Last week, the U.S. Fish and Wildlife Service (FWS) and the National Marine Fisheries Service (NMFS) proposed a number of changes in the agencies’ Endangered Species Act critical habitat rules and policy. While some of the changes are fairly minor, others have the potential to change how FWS and NMFS both consult on and designate critical habitat.

Comments on the two sets of proposed rules and the draft policy are due on 11 July 2014.

Potential changes to the Section 7 consultation process

Under Endangered Species Act Section 7(a)(2), any federal agency taking, authorizing, or funding of an action that may affect a listed species must consult with FWS or NMFS to insure that the action is not likely to result in the destruction or adverse modification of designated critical habitat.

The meaning of the term “adverse modification of designated critical habitat” has been unclear since the Fifth and Ninth Circuits rejected the agency definition of the term in 2001 and 2004 as unduly narrow. Prior to those decisions, FWS and NMFS defined adverse modification as an act that “appreciably diminishes the value of critical habitat for both the survival and recovery of a listed species” — similar to the definition of jeopardy. Since the Circuit decisions, courts and the agencies have sometimes treated adverse modification as any action that appreciably diminishes the value of critical habitat for survival or recovery. However, the agencies did not formally adopt this approach, only issuing broad guidance in 2004 regarding critical habitat consultations.

Now, FWS and NMFS propose a new formal definition that treads a middle path between the two definitions. The agencies introduce a new concept, “conservation value,” and define adverse modification as “a direct or indirect alteration that appreciably diminishes the conservation value of critical habitat for listed species.” The agencies intend “conservation value” as a qualitative measurement that depends on a multitude of factors, including the features of the habitat and its role in the life-history of the species. The proposed rules do not fully indicate how the agencies plan to conduct this qualitative measurement.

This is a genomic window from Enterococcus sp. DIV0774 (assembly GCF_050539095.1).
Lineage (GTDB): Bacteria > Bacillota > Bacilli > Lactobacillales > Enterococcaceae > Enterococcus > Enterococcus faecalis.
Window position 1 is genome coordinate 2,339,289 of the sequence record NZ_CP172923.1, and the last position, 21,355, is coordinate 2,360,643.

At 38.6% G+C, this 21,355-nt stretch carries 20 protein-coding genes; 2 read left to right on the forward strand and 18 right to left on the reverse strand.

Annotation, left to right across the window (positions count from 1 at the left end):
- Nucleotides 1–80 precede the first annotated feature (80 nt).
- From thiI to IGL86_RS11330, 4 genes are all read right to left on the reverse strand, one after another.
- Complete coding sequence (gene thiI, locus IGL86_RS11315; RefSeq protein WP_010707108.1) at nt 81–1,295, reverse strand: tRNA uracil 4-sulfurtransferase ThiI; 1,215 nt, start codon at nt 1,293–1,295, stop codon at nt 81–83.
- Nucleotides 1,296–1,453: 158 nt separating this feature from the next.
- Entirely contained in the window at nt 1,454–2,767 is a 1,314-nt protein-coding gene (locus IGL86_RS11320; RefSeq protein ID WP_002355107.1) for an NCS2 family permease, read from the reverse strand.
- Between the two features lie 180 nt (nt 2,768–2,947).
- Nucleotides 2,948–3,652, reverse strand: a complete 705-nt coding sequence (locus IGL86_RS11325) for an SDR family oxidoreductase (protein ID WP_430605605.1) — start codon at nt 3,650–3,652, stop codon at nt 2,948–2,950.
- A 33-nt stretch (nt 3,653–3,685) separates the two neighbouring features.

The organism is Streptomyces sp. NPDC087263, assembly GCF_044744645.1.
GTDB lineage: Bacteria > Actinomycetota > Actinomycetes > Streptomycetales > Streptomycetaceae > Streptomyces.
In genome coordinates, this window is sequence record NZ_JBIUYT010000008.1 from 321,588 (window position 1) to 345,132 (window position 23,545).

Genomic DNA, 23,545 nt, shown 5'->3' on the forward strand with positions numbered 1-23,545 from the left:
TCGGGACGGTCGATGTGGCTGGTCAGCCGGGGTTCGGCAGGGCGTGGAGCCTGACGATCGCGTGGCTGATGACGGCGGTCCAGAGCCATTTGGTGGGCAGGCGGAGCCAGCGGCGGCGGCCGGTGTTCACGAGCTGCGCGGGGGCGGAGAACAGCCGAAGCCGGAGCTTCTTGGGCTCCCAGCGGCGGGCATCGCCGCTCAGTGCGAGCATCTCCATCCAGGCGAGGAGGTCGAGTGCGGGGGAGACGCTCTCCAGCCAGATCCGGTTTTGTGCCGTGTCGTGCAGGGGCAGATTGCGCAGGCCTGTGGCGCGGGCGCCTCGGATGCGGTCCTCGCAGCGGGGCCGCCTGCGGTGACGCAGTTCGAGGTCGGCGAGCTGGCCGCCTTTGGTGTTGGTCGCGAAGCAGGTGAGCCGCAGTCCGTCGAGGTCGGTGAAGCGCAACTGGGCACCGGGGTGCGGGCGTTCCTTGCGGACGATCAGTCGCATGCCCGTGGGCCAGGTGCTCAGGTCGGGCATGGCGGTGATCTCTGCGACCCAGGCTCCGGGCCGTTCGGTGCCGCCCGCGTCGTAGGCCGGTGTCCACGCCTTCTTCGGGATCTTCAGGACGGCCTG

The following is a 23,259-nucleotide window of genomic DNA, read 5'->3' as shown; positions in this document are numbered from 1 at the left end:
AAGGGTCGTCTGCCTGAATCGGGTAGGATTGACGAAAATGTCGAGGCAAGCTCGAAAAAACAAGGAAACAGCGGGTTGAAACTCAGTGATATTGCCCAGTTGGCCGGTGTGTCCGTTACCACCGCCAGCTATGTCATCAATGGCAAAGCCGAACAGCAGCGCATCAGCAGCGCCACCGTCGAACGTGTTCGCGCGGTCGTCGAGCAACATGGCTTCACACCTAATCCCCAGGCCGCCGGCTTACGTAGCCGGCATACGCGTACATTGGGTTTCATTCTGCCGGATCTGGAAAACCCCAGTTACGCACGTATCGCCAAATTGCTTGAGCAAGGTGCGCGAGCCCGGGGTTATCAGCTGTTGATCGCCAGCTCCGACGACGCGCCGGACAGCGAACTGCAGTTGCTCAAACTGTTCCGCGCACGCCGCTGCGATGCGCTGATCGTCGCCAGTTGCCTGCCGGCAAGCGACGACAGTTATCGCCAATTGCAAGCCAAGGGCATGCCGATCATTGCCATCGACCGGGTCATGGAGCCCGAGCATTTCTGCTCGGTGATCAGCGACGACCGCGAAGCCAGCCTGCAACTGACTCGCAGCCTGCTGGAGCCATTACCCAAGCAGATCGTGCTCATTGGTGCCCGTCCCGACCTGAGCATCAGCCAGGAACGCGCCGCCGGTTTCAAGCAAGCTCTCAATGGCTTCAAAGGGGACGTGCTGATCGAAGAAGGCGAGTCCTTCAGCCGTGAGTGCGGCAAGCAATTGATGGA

At the same time, the agencies have perhaps relaxed their use of the term “appreciably diminishes.” In the proposed rule’s preamble, the agencies reject as too strict their historic definition as a considerable reduction in an area’s capacity. The agencies do not offer a new definition, but state that the agencies will evaluate the term functionally — “is the reduction one we can recognize or grasp the quality, significance, magnitude, or worth of in a way that makes a difference to the likely survival and recovery of the listed species?”

Potential changes to the designation of new critical habitat

The agencies also put forward a new draft policy designed to clarify their decision to exclude certain lands from new critical habitat designations. Upon adoption, the new policy will formalize the agencies’ current practice for excluding private lands subject to voluntary conservation plans from critical habitat designation, including those subject to candidate conservation agreements with assurances, safe harbor agreements, and habitat conservation plans. Under the policy, however, the agencies reserve the discretion to evaluate the effectiveness of existing protections and to include in critical habitat designations those areas the agencies consider insufficiently protected.

Finally, FWS and NMFS propose a number of small changes to definitions important to the critical habitat designation process, including but not limited to the following:

  • FWS and NMFS propose to define the previously undefined term “geographical area occupied by the species” as “the geographical area which may generally be delineated around the species' occurrences, as determined by the Secretary (i.e., range). Such areas may include those areas used throughout all or part of the species' life cycle, even if not used on a regular basis (e.g., migratory corridors, seasonal habitats, and habitats used periodically, but not solely by vagrant individuals).”   
  • FWS and NMFS propose a definition for the term “physical or biological features.” The statutory definition of “critical habitat” includes this phrase and the definition assists in the identification of those specific areas within the entire geographical area occupied by the species that may be appropriate for designation as critical habitat. The new definition “would clarify that features can be dynamic or ephemeral habitat characteristics.”